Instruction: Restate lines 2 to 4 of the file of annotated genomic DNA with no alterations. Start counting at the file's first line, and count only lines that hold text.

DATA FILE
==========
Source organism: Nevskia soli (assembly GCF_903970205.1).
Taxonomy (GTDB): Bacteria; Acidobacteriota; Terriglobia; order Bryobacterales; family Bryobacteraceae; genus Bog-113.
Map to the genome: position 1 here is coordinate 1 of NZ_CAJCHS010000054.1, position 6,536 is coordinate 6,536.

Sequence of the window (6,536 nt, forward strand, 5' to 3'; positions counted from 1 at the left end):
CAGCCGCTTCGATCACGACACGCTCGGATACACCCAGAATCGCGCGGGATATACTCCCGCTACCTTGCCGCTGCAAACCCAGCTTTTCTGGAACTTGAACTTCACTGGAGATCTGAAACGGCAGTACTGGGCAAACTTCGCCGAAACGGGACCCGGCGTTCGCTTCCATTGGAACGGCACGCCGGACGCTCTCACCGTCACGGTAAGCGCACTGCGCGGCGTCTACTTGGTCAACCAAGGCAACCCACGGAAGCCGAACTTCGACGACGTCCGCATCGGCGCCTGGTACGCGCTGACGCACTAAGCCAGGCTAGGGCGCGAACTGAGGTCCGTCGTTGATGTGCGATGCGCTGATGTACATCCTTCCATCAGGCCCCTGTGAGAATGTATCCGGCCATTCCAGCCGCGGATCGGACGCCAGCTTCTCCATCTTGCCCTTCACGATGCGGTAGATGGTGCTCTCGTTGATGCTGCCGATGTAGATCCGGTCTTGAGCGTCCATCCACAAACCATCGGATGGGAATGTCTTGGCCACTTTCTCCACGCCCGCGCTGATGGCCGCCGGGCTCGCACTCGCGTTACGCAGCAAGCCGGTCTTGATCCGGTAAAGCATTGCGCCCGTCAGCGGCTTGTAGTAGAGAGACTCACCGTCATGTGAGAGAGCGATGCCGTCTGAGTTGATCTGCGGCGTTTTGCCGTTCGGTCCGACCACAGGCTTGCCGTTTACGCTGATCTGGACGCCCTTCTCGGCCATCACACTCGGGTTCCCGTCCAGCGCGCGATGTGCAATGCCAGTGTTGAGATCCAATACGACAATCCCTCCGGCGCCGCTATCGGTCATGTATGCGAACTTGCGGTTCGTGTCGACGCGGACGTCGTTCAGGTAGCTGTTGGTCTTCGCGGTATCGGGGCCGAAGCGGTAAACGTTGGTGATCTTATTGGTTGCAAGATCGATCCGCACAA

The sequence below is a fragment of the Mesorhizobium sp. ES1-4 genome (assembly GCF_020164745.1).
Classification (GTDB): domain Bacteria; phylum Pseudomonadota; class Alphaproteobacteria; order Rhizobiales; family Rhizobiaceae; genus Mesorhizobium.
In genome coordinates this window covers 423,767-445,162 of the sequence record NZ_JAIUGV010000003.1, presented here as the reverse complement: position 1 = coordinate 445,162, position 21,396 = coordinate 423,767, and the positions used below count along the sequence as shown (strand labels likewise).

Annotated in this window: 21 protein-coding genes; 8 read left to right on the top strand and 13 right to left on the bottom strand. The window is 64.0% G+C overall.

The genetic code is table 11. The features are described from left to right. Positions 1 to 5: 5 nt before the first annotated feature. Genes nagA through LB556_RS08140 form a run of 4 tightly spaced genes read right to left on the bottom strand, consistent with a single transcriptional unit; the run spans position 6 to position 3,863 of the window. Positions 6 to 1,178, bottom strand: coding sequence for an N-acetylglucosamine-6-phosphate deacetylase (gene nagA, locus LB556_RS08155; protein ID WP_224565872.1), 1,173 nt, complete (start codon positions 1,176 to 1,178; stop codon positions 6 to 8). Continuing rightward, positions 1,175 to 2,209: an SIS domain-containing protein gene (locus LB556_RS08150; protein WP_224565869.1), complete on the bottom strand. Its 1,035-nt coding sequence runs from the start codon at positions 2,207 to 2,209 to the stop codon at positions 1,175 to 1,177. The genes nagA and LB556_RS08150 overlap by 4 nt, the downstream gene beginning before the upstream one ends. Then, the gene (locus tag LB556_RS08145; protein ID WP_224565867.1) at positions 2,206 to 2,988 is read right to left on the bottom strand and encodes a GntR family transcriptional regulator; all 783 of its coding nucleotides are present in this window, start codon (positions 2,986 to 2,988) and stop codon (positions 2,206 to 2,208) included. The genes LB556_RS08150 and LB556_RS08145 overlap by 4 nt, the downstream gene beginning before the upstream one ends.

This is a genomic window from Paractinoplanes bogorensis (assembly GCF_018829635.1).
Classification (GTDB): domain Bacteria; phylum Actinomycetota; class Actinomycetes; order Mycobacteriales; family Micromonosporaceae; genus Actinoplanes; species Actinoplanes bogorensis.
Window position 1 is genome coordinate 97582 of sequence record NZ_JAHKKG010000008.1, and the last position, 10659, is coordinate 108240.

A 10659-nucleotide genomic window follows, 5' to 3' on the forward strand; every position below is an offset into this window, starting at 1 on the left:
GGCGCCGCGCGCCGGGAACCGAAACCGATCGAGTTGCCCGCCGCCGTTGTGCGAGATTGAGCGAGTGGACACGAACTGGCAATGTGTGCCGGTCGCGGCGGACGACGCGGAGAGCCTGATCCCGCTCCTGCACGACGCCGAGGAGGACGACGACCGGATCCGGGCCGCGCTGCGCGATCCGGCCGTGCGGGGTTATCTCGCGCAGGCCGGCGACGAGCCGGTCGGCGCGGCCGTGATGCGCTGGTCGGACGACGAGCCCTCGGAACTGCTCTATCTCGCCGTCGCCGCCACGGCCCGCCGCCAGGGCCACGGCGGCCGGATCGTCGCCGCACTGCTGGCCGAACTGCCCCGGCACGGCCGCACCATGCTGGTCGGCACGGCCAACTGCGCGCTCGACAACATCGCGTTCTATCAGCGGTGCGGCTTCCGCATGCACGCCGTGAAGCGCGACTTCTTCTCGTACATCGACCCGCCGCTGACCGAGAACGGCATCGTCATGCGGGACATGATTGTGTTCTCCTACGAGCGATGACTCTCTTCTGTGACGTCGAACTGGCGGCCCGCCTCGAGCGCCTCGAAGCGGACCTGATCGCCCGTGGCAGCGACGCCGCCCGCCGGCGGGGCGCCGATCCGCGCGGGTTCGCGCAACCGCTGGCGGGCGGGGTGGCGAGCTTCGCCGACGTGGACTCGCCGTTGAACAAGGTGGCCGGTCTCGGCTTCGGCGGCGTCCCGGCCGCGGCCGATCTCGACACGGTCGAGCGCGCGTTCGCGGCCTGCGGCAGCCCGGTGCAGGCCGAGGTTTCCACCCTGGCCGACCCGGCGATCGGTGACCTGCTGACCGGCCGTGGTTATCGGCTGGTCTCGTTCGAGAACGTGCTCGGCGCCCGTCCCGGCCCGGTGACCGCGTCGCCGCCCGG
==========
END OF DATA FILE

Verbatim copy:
Taxonomy (GTDB): Bacteria; Acidobacteriota; Terriglobia; order Bryobacterales; family Bryobacteraceae; genus Bog-113.
Map to the genome: position 1 here is coordinate 1 of NZ_CAJCHS010000054.1, position 6,536 is coordinate 6,536.

Sequence of the window (6,536 nt, forward strand, 5' to 3'; positions counted from 1 at the left end):